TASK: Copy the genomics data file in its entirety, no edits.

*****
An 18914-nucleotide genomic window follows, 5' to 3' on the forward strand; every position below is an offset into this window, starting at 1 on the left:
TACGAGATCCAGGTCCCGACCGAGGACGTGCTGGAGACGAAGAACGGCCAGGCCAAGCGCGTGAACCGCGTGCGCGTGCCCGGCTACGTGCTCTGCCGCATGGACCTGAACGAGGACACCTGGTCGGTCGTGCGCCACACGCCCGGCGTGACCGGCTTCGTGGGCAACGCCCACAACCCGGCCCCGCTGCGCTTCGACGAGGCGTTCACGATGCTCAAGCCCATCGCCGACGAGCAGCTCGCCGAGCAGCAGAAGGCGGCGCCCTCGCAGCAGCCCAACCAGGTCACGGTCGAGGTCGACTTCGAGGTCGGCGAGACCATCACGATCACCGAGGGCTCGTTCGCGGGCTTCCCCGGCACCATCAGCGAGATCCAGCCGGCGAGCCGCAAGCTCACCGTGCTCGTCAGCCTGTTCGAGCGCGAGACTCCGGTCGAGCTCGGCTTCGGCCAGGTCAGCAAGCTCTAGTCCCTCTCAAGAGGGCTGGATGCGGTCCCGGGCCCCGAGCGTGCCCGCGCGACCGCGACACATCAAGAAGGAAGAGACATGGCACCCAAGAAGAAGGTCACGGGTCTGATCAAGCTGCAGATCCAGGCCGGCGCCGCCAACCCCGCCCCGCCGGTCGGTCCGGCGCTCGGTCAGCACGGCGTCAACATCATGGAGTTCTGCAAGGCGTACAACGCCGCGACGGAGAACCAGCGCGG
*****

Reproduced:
An 18914-nucleotide genomic window follows, 5' to 3' on the forward strand; every position below is an offset into this window, starting at 1 on the left:
TACGAGATCCAGGTCCCGACCGAGGACGTGCTGGAGACGAAGAACGGCCAGGCCAAGCGCGTGAACCGCGTGCGCGTGCCCGGCTACGTGCTCTGCCGCATGGACCTGAACGAGGACACCTGGTCGGTCGTGCGCCACACGCCCGGCGTGACCGGCTTCGTGGGCAACGCCCACAACCCGGCCCCGCTGCGCTTCGACGAGGCGTTCACGATGCTCAAGCCCATCGCCGACGAGCAGCTCGCCGAGCAGCAGAAGGCGGCGCCCTCGCAGCAGCCCAACCAGGTCACGGTCGAGGTCGACTTCGAGGTCGGCGAGACCATCACGATCACCGAGGGCTCGTTCGCGGGCTTCCCCGGCACCATCAGCGAGATCCAGCCGGCGAGCCGCAAGCTCACCGTGCTCGTCAGCCTGTTCGAGCGCGAGACTCCGGTCGAGCTCGGCTTCGGCCAGGTCAGCAAGCTCTAGTCCCTCTCAAGAGGGCTGGATGCGGTCCCGGGCCCCGAGCGTGCCCGCGCGACCGCGACACATCAAGAAGGAAGAGACATGGCACCCAAGAAGAAGGTCACGGGTCTGATCAAGCTGCAGATCCAGGCCGGCGCCGCCAACCCCGCCCCGCCGGTCGGTCCGGCGCTCGGTCAGCACGGCGTCAACATCATGGAGTTCTGCAAGGCGTACAACGCCGCGACGGAGAACCAGCGCGG